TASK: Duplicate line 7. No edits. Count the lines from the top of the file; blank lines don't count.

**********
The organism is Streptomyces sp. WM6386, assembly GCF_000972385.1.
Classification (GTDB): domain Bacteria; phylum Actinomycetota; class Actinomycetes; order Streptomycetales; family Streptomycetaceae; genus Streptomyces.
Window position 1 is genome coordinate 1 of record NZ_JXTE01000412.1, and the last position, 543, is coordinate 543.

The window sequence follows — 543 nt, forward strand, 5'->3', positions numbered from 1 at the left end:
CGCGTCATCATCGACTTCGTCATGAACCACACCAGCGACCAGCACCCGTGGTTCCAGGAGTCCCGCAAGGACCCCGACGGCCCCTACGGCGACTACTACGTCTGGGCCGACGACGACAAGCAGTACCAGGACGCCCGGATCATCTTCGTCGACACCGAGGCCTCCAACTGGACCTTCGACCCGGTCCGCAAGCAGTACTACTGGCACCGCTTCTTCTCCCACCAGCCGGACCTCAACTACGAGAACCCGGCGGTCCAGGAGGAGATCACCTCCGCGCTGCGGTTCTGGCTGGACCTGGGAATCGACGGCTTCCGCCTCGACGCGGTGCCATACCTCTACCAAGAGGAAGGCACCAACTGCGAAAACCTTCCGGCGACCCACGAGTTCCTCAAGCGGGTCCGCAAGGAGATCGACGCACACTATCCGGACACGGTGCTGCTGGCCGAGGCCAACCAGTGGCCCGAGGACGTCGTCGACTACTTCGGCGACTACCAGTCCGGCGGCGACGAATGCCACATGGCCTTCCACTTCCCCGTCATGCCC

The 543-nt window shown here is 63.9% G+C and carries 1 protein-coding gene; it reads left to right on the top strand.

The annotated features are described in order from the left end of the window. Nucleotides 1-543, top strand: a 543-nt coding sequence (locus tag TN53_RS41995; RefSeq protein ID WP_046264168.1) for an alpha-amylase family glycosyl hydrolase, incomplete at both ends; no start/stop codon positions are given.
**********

The annotated features are described in order from the left end of the window. Nucleotides 1-543, top strand: a 543-nt coding sequence (locus tag TN53_RS41995; RefSeq protein ID WP_046264168.1) for an alpha-amylase family glycosyl hydrolase, incomplete at both ends; no start/stop codon positions are given.